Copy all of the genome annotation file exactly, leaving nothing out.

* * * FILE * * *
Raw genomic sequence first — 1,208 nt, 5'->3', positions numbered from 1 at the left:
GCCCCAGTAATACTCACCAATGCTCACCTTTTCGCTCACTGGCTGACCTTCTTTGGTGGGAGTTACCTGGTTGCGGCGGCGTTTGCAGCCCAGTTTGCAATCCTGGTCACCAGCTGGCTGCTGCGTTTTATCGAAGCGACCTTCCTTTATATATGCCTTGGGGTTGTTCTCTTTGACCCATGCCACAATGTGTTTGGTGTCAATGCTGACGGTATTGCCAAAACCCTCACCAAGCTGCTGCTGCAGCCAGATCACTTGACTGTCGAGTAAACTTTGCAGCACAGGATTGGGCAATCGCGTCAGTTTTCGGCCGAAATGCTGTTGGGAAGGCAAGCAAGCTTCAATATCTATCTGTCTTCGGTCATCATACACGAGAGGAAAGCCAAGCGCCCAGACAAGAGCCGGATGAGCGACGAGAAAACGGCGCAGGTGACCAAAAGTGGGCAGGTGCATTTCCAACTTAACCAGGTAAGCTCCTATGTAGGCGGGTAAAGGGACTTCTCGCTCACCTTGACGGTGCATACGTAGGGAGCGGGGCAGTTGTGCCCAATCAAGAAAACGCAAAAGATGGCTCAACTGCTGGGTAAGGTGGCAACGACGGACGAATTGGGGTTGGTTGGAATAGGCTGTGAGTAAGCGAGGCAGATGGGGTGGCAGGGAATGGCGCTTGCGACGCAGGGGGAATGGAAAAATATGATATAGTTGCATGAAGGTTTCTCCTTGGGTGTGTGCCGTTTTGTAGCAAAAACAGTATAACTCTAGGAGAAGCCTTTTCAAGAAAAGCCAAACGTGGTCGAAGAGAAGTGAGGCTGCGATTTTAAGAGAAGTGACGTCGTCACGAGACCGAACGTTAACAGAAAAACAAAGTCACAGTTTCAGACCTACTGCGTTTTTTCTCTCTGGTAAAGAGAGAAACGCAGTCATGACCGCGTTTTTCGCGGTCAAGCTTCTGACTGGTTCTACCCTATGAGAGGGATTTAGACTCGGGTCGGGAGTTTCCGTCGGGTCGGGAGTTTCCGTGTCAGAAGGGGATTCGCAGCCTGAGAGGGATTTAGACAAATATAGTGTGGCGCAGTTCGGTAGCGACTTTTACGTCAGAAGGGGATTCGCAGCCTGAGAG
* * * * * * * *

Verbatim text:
Raw genomic sequence first — 1,208 nt, 5'->3', positions numbered from 1 at the left:
GCCCCAGTAATACTCACCAATGCTCACCTTTTCGCTCACTGGCTGACCTTCTTTGGTGGGAGTTACCTGGTTGCGGCGGCGTTTGCAGCCCAGTTTGCAATCCTGGTCACCAGCTGGCTGCTGCGTTTTATCGAAGCGACCTTCCTTTATATATGCCTTGGGGTTGTTCTCTTTGACCCATGCCACAATGTGTTTGGTGTCAATGCTGACGGTATTGCCAAAACCCTCACCAAGCTGCTGCTGCAGCCAGATCACTTGACTGTCGAGTAAACTTTGCAGCACAGGATTGGGCAATCGCGTCAGTTTTCGGCCGAAATGCTGTTGGGAAGGCAAGCAAGCTTCAATATCTATCTGTCTTCGGTCATCATACACGAGAGGAAAGCCAAGCGCCCAGACAAGAGCCGGATGAGCGACGAGAAAACGGCGCAGGTGACCAAAAGTGGGCAGGTGCATTTCCAACTTAACCAGGTAAGCTCCTATGTAGGCGGGTAAAGGGACTTCTCGCTCACCTTGACGGTGCATACGTAGGGAGCGGGGCAGTTGTGCCCAATCAAGAAAACGCAAAAGATGGCTCAACTGCTGGGTAAGGTGGCAACGACGGACGAATTGGGGTTGGTTGGAATAGGCTGTGAGTAAGCGAGGCAGATGGGGTGGCAGGGAATGGCGCTTGCGACGCAGGGGGAATGGAAAAATATGATATAGTTGCATGAAGGTTTCTCCTTGGGTGTGTGCCGTTTTGTAGCAAAAACAGTATAACTCTAGGAGAAGCCTTTTCAAGAAAAGCCAAACGTGGTCGAAGAGAAGTGAGGCTGCGATTTTAAGAGAAGTGACGTCGTCACGAGACCGAACGTTAACAGAAAAACAAAGTCACAGTTTCAGACCTACTGCGTTTTTTCTCTCTGGTAAAGAGAGAAACGCAGTCATGACCGCGTTTTTCGCGGTCAAGCTTCTGACTGGTTCTACCCTATGAGAGGGATTTAGACTCGGGTCGGGAGTTTCCGTCGGGTCGGGAGTTTCCGTGTCAGAAGGGGATTCGCAGCCTGAGAGGGATTTAGACAAATATAGTGTGGCGCAGTTCGGTAGCGACTTTTACGTCAGAAGGGGATTCGCAGCCTGAGAG